COLT. One of the most famous names in the firearms industry. And one of the most poorly managed companies, with some of the most lack luster products for some of the highest dollars. Colt is one of the least impressive companies still in business. They think their name still holds currency in the market, and for a small, dwindling market segment, they do. But that base is shrinking. Colt may be coming out of bankrupcy again – but if they don’t change, they are going to go right back into it.
Any Colt firearm only looks good if you don’t look at any of the competition’s products.
From these images it looks like Colt is making some fine weapons.
And really, they are. But there’s a problem. They are over priced. Somewhere about 200 dollars over priced. At the same time they are not up to snuff, compared to the competition.
Let’s look at the Mustang. The competition is the SIG 238 and the Kimber Micro. All three of these pistols are subcompact .380 Autos, all similar design and function. And all taken from the original Colt Mustang, that Colt killed, SIG resurrected, and then Kimber and Colt came on with the Me Too theme.
Of the three, the Colt is the most expensive, and as you can see, the least desirable. It’s the worst finished, with the worst sights.
The other Colt guns leave me a bit unimpressed. The slides are alright, but the frames all feel like they are unfinished sand-castings. Of course, they are not… they are Media Blast finished… but they feel… sandy. Rough. Sets my teeth on edge like fingernails on a chalkboard.
SIG’s 238 set the bar for what this sort of pistol needs to be like. And Kimber took that challenge and came in with a tie score.
The Kimber – being not a favorite brand of mine by any means… has a strong game in the Micro. Making the Colt look like the Ugly Step Sister… which it is.
Other than the finish, the Colt’s molded in front sight is just flat out unacceptable. The others have dove-tails with high viz sights. The Colt’s is No-Viz.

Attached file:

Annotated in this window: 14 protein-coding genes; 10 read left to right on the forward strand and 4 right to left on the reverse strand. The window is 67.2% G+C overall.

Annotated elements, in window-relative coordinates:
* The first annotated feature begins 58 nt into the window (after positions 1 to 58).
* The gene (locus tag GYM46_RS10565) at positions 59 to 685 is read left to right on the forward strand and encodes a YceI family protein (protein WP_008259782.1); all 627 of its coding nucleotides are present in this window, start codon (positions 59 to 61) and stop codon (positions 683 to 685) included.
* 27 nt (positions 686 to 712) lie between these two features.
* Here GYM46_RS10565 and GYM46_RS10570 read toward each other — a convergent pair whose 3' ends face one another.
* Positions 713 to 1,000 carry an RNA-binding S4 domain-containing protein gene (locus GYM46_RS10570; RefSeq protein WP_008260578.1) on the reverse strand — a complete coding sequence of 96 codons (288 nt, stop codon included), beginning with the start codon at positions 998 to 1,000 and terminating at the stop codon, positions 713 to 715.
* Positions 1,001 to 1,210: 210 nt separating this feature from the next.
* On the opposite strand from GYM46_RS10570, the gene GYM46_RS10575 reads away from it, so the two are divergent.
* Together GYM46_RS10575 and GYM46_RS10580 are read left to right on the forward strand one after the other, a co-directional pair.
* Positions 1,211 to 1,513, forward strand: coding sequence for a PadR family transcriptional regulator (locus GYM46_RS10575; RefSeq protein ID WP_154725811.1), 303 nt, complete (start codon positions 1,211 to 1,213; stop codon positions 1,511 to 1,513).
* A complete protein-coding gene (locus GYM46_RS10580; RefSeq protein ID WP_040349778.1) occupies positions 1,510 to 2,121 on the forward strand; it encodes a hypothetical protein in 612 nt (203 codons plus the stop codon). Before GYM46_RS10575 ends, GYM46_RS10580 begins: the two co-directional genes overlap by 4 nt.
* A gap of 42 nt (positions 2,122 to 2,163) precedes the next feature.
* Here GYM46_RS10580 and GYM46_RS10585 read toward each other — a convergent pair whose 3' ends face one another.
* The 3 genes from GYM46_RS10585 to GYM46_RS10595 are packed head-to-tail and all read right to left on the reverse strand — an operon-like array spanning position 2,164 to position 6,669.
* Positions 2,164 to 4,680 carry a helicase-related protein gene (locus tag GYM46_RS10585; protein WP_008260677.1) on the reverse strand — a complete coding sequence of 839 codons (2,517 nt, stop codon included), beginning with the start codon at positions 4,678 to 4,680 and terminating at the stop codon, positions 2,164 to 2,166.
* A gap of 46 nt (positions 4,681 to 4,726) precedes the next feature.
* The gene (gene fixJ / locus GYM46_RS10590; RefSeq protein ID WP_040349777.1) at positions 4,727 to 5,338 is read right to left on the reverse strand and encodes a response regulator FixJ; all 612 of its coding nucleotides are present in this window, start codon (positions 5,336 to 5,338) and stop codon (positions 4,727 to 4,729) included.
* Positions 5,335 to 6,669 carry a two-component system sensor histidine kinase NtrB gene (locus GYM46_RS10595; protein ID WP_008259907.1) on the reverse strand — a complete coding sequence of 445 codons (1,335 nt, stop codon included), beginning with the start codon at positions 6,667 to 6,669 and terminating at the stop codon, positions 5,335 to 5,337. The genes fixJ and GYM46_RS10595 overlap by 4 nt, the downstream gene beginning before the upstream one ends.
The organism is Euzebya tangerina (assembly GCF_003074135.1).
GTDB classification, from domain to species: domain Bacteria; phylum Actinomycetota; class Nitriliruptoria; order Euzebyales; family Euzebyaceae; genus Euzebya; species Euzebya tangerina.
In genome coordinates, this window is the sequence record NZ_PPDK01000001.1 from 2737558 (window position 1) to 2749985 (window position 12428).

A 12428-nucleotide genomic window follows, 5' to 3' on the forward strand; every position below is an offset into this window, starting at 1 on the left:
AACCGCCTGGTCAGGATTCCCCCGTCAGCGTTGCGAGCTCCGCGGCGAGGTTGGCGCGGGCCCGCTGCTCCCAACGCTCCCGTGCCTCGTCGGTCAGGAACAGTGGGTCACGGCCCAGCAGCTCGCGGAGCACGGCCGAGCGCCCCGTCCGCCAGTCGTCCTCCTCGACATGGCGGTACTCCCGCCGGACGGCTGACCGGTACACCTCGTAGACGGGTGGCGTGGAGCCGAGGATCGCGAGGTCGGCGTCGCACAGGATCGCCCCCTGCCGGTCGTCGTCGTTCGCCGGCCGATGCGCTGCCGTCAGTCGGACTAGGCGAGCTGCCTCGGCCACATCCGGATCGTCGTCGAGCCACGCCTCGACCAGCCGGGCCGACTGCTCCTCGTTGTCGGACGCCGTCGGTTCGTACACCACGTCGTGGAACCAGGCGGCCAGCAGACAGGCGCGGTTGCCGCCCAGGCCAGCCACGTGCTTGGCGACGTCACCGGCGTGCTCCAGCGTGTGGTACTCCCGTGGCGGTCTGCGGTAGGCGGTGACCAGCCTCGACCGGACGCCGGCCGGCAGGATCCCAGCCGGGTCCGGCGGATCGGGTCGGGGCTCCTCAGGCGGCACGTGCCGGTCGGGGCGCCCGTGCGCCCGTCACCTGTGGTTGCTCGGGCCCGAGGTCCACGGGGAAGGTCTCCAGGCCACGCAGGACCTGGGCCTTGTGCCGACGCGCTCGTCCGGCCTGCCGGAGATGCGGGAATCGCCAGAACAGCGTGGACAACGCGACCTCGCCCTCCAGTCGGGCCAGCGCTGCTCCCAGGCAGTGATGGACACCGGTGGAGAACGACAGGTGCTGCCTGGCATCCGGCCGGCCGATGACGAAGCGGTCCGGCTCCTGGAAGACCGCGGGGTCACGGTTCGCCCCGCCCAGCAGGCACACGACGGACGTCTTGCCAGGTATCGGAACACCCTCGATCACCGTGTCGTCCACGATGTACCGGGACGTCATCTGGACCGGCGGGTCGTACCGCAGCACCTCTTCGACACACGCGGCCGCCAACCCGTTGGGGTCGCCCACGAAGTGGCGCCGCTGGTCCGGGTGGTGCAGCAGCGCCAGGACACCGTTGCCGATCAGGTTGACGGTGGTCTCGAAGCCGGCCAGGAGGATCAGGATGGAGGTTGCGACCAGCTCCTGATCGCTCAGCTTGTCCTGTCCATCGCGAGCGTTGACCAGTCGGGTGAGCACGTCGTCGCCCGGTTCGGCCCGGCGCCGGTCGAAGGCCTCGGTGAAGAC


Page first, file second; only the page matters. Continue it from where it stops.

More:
You can see, of the Three Amigo’s, the Colt is one no one wants. It’s clearly the worst of the three, and yet carries the higher price tag for no reason. (The Kimber in the photo is wearing the Crimson Trace Grips, which makes it more expensive than the standard Micro.)
Here’s the Cold Railed pistol. A Tactical pistol with an all the bells and whistles price take, but has no bells and no whistles. It’s pretty much at the same level as a Springfield Loaded Model, being simply a railed 1911… but has a premium price tag only because it bears the Colt name. Rough finished frame, notchy feeling action, and a trigger that feels like you are dragging a piano over a gravel road. This is not a good gun for the money.
If you get one, you are going to need to an action job, trigger job, new sights, and you are going to want to get that frame cerakoted or something. So about 500 dollars worth to put this gun where it needs to be.
While I do like the look of it in the photos I took… yes, it looks nice. It just doesn’t feel anywhere near as good as it looks. Honestly, for less money, you could buy a Springfield MC Operator or a SIG 1911 TacOps, and have a better gun right out of the box, and save enough money for some spare mags and a case of ammunition.
What does Colt need to do to fix these? Well, finish them for one thing. Everyone else is throwing on some checkering or a nicer finish, and coming in at less cost. Let’s start with that. If Colt can step up to that level… That would be nice. A move in the right direction.
We don’t even need to talk about the Reliability issues. The Defender model of 1911 is one of their most popular models. It’s also the most unreliable 1911 I’ve ever seen next to any Kimber Ultra pistol. I saw one guy that had bought two of them. Both of them didn’t work. Both went back to the factory. Once returned, one of them still had the reliability of a 4 year old. And the one that “Worked” had the most sporadic ejection I’ve ever seen on any gun. It was more like an open pan of popcorn… it could spit cases out in any direction. Including into my forehead and teeth. Some directions seemed physically impossible. And that’s just the guns from one customer. One man. There have been others. Many others. In fact, of all the Colt Defenders I’ve seen sold or have sold myself. Well, I don’t know of any that didn’t cause the owner some sort of grief. I do know a couple guys that have them and say they have no problem with them. But these guys don’t actually fire the guns. If you don’t actually shoot it – of course it’s not going to cause you any problems. Problems are only going to pop up when you pop rounds. So these guys are saying that the guns don’t spontaneously self destruct, I guess. Grips don’t suddenly spring off the gun and fly across the room… No problems then.
I’ve never seen a reliable Colt Defender. Ever. I’ve never seen a reliable Kimber Ultra either, but you can get an Ultra for a lot cheaper than a Defender, and any of the Ultra series guns are probably better guns than the Defender. Maybe even more reliable. Maybe.
If Colt is going to really make a come back with the American Gun Owner – Colt is really going to have to step up.